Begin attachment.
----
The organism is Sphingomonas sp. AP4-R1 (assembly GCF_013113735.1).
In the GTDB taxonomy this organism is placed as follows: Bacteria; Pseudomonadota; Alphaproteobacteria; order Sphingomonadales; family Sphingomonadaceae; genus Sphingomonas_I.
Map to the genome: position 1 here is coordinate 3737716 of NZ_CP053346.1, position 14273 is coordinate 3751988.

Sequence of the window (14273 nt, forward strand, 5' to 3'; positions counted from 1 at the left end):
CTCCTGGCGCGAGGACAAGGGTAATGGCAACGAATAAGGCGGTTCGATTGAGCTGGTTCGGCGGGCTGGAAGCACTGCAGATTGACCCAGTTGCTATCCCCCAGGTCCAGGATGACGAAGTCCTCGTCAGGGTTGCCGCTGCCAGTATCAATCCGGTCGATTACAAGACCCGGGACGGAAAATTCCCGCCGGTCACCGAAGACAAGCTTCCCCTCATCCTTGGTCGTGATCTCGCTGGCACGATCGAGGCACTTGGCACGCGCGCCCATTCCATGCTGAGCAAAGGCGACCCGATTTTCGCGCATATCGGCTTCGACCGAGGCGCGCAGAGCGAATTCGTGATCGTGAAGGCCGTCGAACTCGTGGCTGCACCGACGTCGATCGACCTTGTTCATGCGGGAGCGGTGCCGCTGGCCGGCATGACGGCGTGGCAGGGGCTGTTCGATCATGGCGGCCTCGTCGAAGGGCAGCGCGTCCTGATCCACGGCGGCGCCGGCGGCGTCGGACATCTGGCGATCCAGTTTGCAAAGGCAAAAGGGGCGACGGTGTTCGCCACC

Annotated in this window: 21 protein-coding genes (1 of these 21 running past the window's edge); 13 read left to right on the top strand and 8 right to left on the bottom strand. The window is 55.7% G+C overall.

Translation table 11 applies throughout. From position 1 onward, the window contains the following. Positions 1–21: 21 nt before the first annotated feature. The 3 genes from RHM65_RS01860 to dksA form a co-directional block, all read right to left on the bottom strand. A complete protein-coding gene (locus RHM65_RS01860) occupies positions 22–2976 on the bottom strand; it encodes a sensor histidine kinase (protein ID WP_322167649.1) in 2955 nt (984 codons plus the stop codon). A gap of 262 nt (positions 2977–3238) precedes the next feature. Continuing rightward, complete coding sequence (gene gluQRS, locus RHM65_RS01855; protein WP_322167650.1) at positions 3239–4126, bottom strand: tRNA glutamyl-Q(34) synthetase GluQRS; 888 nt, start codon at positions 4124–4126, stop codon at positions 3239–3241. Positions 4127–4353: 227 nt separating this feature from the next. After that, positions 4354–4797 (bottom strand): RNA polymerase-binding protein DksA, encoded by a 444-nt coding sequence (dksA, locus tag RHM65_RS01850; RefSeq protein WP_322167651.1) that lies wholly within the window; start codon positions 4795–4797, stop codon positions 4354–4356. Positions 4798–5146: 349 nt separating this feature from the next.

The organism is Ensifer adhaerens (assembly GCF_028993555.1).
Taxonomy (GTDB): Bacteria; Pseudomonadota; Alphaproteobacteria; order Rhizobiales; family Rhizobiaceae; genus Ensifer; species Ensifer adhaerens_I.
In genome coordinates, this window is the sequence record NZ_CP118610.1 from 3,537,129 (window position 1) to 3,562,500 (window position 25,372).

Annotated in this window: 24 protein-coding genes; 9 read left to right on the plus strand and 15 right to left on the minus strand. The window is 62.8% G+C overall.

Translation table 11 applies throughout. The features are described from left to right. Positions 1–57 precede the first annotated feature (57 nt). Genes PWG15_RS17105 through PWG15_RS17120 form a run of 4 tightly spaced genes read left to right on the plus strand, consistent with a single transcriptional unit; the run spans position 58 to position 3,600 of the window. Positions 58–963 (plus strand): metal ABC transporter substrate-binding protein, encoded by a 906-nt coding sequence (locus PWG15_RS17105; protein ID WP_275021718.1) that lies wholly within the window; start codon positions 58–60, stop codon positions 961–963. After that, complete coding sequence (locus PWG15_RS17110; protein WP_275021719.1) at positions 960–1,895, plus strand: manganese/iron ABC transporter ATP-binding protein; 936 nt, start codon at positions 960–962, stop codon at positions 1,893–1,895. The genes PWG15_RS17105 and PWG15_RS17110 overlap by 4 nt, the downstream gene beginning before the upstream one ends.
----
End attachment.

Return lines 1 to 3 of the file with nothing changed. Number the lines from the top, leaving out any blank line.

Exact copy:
The organism is Sphingomonas sp. AP4-R1 (assembly GCF_013113735.1).
In the GTDB taxonomy this organism is placed as follows: Bacteria; Pseudomonadota; Alphaproteobacteria; order Sphingomonadales; family Sphingomonadaceae; genus Sphingomonas_I.
Map to the genome: position 1 here is coordinate 3737716 of NZ_CP053346.1, position 14273 is coordinate 3751988.